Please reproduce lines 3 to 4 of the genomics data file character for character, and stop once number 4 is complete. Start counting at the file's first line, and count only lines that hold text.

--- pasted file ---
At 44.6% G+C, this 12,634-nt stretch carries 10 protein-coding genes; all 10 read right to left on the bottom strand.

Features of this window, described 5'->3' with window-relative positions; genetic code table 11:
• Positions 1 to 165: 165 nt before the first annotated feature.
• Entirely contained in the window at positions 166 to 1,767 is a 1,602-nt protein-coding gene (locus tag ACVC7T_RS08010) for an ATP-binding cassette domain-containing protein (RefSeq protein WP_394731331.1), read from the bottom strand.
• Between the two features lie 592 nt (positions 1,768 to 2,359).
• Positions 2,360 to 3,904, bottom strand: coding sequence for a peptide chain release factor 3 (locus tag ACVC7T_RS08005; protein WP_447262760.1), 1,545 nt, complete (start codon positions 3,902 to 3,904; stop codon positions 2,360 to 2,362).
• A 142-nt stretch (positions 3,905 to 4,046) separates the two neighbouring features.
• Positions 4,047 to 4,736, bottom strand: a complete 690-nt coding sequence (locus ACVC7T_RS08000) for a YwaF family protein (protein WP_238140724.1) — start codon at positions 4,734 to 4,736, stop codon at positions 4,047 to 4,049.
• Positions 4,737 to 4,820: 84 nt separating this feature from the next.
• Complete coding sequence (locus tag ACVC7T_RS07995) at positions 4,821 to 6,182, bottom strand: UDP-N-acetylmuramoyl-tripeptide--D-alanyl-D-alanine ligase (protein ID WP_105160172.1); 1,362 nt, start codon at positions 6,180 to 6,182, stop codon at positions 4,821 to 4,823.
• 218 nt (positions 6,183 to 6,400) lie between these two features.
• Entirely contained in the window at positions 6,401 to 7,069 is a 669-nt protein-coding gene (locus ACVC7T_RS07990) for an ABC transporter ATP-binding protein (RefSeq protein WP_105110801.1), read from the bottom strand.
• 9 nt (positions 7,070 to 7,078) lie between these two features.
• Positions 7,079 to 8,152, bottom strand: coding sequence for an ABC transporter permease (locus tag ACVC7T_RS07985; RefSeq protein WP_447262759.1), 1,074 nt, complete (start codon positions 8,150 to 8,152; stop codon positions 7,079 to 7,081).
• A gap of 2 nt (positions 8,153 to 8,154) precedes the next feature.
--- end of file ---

• Positions 1 to 165: 165 nt before the first annotated feature.
• Entirely contained in the window at positions 166 to 1,767 is a 1,602-nt protein-coding gene (locus tag ACVC7T_RS08010) for an ATP-binding cassette domain-containing protein (RefSeq protein WP_394731331.1), read from the bottom strand.